If you regularly start with writing for 15 minutes at a time, please write how it goes for you in the comments! Feel free to share this with like-minded people!

I Have No Thoughts on Beating Jet Lag

But hell, if sleep isn’t going to happen, I will totally commandeer that time for my own uses.

I will say that ideally, I would have started setting my body to the new time zone WEEKS ago, but life would not permit.

Currently, I’m hijacking a study abroad course to South Africa. While I don’t intend to do loads of reading (I am being resistant to acting as a formal student again (I already have TWO terminal degrees)), I did a little reading for the course. Indeed, that reading reminded me of my writing.

So I am editing my work. #WriteFor15? Jet lag makes it fully possible.

So bottoms up for jet lag. I will be grateful for it now. In 12 hours . . . Not so much.

Nothing that couldn’t be managed by eating, right?

You never know what will allow you to #WriteFor15. Take advantage of those 15 minutes (or hours) when they come about!

So You’re Halfway Through the Bar Course

Congratulations! I suspect you’ve just taken your mock Bar Exam. I hope that went well.

I remember that point when I studied for the Illinois Bar . . . A friend of mine celebrated his birthday on July 4 and I remember having drunk too much that night. I got home and went to bed without setting my alarm clock (yep, this was pre-smart phones!).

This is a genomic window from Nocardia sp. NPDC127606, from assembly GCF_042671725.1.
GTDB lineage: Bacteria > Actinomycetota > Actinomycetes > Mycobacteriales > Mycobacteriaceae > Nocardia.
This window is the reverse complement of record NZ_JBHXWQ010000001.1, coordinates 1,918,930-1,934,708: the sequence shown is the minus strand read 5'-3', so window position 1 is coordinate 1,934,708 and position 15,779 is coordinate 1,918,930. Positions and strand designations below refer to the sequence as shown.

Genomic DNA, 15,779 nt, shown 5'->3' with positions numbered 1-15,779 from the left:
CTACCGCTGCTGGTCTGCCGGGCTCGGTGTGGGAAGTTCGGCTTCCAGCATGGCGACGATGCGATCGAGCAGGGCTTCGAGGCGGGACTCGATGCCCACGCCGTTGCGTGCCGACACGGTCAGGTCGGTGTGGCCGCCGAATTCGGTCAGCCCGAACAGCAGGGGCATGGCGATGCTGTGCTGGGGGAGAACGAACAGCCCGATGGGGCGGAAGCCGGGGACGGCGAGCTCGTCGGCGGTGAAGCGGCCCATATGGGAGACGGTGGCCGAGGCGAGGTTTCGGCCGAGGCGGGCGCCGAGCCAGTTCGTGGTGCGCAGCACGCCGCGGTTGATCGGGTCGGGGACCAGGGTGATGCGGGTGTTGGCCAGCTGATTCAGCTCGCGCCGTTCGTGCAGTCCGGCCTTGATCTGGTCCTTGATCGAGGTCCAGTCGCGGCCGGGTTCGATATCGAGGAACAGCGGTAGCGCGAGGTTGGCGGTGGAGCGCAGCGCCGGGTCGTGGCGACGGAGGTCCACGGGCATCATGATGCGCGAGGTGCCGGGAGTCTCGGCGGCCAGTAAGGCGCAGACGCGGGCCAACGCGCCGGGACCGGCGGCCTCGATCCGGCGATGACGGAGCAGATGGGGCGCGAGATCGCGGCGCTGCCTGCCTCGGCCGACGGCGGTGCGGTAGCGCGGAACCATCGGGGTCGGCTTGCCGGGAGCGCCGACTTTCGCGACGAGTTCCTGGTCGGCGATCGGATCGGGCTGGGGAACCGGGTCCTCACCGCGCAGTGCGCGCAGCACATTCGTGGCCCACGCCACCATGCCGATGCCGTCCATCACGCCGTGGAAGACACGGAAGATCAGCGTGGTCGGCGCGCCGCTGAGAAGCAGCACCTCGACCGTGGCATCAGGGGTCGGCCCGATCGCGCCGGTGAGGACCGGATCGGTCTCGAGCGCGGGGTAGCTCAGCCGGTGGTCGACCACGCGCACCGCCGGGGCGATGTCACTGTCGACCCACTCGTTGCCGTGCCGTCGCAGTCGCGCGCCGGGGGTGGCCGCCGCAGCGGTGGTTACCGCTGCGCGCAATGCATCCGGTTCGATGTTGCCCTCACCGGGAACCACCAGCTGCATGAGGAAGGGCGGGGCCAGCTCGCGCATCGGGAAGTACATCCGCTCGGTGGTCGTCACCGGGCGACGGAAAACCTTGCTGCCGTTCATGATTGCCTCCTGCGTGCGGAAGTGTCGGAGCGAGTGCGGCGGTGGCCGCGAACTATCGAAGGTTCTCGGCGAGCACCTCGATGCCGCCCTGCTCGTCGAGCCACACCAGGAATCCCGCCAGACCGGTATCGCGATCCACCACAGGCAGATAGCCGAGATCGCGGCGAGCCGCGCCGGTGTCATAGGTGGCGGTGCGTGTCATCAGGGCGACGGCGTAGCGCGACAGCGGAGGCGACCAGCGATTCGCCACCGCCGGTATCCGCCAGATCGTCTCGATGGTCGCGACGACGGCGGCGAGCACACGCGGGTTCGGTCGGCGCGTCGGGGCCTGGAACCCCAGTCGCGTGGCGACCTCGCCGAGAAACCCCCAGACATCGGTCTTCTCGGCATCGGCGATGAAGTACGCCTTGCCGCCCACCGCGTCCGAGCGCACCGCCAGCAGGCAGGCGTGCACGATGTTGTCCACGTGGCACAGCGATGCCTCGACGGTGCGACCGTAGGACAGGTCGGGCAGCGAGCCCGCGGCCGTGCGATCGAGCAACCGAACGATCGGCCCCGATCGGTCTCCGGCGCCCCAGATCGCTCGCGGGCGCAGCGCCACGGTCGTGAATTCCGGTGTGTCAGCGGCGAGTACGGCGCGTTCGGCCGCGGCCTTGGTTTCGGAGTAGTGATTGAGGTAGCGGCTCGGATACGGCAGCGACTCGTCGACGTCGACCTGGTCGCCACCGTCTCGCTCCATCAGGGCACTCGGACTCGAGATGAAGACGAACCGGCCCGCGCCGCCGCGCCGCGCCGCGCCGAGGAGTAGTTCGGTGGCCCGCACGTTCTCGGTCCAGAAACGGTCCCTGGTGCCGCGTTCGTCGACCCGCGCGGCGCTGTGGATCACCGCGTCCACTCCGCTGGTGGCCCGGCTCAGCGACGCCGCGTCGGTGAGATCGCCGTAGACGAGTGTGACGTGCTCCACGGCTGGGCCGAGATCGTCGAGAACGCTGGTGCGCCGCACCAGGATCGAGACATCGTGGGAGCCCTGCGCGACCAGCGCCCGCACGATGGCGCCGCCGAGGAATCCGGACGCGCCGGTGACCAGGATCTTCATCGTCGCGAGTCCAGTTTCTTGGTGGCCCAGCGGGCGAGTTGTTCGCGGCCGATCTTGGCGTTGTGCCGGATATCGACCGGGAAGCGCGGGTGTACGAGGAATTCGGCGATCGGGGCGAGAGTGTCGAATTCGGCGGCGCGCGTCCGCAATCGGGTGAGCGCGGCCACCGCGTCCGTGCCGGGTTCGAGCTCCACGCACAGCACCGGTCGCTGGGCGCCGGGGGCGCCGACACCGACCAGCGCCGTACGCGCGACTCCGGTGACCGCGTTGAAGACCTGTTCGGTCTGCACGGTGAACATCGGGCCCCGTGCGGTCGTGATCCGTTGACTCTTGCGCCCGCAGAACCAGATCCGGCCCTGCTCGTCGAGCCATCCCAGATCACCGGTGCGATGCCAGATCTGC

I woke up still buzzed the following morning!

In my haze, I put on the same clothes I wore the day before. Yep they were smoky and still smelled a little bit like alcohol. I went to my Bar class and took the practice test.

Suffice it to say, it wasn’t my best work.

You still have a couple of full weeks to go before you take the bar. You’ve worked really hard. Use this time to take care of yourself a little bit while remember that sentence you will need for your commercial paper essay!

Take this time to get some rest. Take this time to get a little bit of exercise. Set everything up so that you are off the day before the exam and can have a lovely meal the night before. Make sure you get enough rest the night before.

You’ve got this.

And if you’re worried about this, give me a ring. I have some thoughts.

Why is it so Easy to Be Distracted?

Yep, this again. I’ve been working (a lot) on academic writing, specifically an article that a journal gave a Revise and Resubmit. While I’m excited about it, it is taking me SO LONG to get this done. There are days when I’m cranking along.

There are others where it feels like it’s easier to pull teeth. I think I would prefer to pull out my teeth.

That is when it’s easiest to “just check Facebook for a minute.” Jump to a news site (I’m a bit of a news junky). See what’s going on with Twitter. Clean the kitchen. Just do one thing for my biz (and there’s time scheduled to do the business stuff . . . ).

What on earth is going on?

I find that it’s easiest for me to be distracted when I’m writing something really hard. The analysis isn’t tight enough. The organization doesn’t make sense and I don’t know why. I’ve read the paragraph 30 times and it still doesn’t work.

When writing feels like a breeze, I’m far less vulnerable. I can focus until the cows come home.

How does this work for you? When are you most distracted when writing? If you don’t know, keep track for a week. I’d love to hear about it in the comments.